Arts and Schools
Any Given Child
Seeks to bring access, balance, and equity to each child's arts education, using an affordable model that combines the resources of the school district, local arts groups, and the Kennedy Center.
Arts Around the Center
This visual arts contest shows John F. Kennedy, and his continuing legacy in the arts and culture.
The Kennedy Center's free digital resource for teaching and learning in, through, and about the arts.
Changing Education Through the Arts
(Professional Learning for Educators)
Professional Learning in the Arts for Teachers, School Administrators, and Teaching Artists.
National Partnerships supports arts education practice and partnerships through professional learning, technical support, and resources for its national networks.
- Partners in Education (PIE)
- Kennedy Center Alliance for Arts Education Network (KCAAEN)
- Any Given Child
Performing Arts Series
The Performing Arts Series is an online arts-based resource of full-length programs and short video clips featuring world-renowned artists and companies in performances, demonstrations, and discussions.
Partnerships with DC Public and Charter Schools
The Kennedy Center is committed to supporting Pre-K to grade 12 students learning in, through, and about the arts through partnerships with District of Columbia public schools and community groups, and by providing opportunities to individual students.
The Kennedy Center/Stephen Sondheim Inspirational Teacher Awards
Annual $10,000 awards that celebrate the contributions of great teachers from all subject areas serving students of all ages, from pre-kindergarten to post-secondary.
Arts and Special Education
The Kennedy Center and its affiliate VSA recognize that the arts play a vital role in the education of students with disabilities. We are committed to serving as leaders in advancing opportunities in the arts for children with disabilities in K–12 education.
Major support for educational programs at the Kennedy Center is provided by
David and Alice Rubenstein through the
Rubenstein Arts Access Program.
Additional support is provided by the U.S. Department of Education.
Gifts and grants to these programs are provided by Sandra K. & Clement C. Alpert; AnBryce Foundation; The Argus Fund; Bank of America; The Honorable Stuart Bernstein and Wilma E. Bernstein; Carter and Melissa Cafritz Charitable Trust; Centene Charitable Foundation; The Charles Engelhard Foundation; The Clark Charitable Foundation; Mike and Julie Connors; DC Commission on the Arts and Humanities; Dr. Gerald and Paula McNichols Foundation; David Gregory and Beth Wilkinson; Harman Family Foundation; The Harold and Mimi Steinberg Charitable Trust; Hilton Worldwide; The Isadore and Bertha Gudelsky Family Foundation, Inc.; The J. Willard and Alice S. Marriott Foundation; James A. Johnson and Maxine Isaacs; Kaplan, Inc.; Mr. James V. Kimsey; The King-White Family Foundation and Dr. J. Douglas White; The Kiplinger Foundation; Natalie and Herb Kohler and Kohler Co.; Macy's; The Markow-Totevy Foundation; Linda and Tobia Mercuro; The Meredith Foundation; The Millennium Stage Endowment Fund; The Morningstar Philanthropic Fund; The Morris and Gwendolyn Cafritz Foundation; Myra and Leura Younker Endowment Fund; National Endowment for the Arts; Newman's Own Foundation; Park Foundation, Inc.; Paul M. Angell Family Foundation; Mrs. Irene Pollin; Prince Charitable Trusts; Rosemary Kennedy Education Fund; Dr. Deborah Rose and Dr. Jan A. J. Stolwijk; Ryna and Melvin Cohen Family Foundation; Share Fund; Mr. and Mrs. Albert H. Small; Target; The Volgenau Foundation; Volkswagen Group of America; Washington Gas; Wells Fargo; Beatrice and Anthony Welters; William R. Kenan, Jr. Charitable Trust; generous contributors to the Abe Fortas Memorial Fund, and by a major gift to the fund from the late Carolyn E. Agger, widow of Abe Fortas.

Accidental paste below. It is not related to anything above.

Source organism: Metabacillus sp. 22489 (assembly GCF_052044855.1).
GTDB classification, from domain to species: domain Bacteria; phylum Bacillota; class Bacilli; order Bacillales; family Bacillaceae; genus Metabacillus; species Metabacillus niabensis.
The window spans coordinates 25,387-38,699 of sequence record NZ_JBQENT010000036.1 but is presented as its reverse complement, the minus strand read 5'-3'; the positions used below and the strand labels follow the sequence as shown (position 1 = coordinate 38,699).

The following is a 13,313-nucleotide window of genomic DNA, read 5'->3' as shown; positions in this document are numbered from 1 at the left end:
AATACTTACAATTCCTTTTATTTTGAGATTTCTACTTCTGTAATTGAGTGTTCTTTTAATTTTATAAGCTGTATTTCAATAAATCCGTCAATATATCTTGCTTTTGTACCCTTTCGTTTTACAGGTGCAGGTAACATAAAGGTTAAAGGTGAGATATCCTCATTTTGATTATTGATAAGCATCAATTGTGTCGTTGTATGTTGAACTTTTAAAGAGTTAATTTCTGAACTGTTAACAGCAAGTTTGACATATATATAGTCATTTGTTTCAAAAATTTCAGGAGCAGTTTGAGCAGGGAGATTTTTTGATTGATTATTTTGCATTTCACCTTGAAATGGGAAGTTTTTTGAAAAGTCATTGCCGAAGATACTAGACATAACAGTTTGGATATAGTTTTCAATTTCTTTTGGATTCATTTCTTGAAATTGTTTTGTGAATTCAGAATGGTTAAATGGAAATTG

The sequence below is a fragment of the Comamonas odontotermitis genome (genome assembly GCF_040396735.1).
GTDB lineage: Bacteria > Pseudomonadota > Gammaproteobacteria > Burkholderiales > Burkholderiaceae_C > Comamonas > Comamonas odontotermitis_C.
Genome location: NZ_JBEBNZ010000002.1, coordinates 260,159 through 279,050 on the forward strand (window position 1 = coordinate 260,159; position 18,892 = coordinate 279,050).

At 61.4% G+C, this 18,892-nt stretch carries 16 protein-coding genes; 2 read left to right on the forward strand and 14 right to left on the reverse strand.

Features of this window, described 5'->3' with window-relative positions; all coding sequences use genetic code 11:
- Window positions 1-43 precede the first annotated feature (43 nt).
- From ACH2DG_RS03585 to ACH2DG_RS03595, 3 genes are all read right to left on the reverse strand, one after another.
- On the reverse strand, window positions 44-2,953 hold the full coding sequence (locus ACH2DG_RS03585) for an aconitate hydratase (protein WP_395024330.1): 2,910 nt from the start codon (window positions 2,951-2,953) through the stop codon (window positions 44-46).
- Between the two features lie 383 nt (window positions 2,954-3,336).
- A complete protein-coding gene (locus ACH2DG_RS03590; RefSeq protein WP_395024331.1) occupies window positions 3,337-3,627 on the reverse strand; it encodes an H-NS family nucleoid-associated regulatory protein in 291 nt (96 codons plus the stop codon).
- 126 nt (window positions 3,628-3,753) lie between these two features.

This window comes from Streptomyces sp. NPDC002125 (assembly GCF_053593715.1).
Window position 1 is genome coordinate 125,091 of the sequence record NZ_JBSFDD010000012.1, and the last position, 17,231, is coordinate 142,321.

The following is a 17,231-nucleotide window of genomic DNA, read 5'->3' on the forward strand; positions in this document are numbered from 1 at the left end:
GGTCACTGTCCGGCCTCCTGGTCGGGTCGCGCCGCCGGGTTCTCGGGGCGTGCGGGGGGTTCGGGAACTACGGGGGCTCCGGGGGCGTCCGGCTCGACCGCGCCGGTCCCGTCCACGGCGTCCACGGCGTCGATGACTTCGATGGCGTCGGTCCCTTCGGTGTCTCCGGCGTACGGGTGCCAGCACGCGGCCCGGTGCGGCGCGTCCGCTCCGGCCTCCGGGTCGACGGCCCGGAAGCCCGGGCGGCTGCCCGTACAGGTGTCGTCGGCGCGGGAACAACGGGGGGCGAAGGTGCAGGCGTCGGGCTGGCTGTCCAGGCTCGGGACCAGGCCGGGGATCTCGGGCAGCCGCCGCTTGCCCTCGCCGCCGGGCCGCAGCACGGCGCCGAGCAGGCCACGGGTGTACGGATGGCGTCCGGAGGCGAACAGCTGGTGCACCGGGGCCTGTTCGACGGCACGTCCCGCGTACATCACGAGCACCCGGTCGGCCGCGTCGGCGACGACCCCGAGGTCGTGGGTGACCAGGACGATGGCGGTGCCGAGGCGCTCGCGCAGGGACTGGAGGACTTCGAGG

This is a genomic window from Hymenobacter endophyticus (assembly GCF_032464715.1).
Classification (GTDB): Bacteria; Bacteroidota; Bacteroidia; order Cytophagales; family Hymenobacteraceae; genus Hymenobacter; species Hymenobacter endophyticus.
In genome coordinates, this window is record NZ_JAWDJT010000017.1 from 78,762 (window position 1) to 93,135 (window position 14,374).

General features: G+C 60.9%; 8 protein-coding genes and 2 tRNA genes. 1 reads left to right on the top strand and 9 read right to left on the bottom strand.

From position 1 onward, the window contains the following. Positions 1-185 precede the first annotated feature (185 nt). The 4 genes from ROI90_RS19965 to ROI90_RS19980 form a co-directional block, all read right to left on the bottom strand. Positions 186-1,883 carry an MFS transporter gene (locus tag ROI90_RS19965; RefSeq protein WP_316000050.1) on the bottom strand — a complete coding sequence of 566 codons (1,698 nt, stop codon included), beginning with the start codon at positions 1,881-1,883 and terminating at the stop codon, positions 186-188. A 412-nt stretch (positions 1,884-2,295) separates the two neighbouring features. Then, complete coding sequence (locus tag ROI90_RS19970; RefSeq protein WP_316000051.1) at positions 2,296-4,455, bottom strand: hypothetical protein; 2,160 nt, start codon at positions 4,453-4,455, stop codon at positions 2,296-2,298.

Education and related artistic programs are made possible through the generosity of the National Committee for the Performing Arts and the President's Advisory Committee on the Arts.
The content of this program may have been developed under a grant from the U.S. Department of Education but does not necessarily represent the policy of the U.S. Department of Education. You should not assume endorsement by the federal government.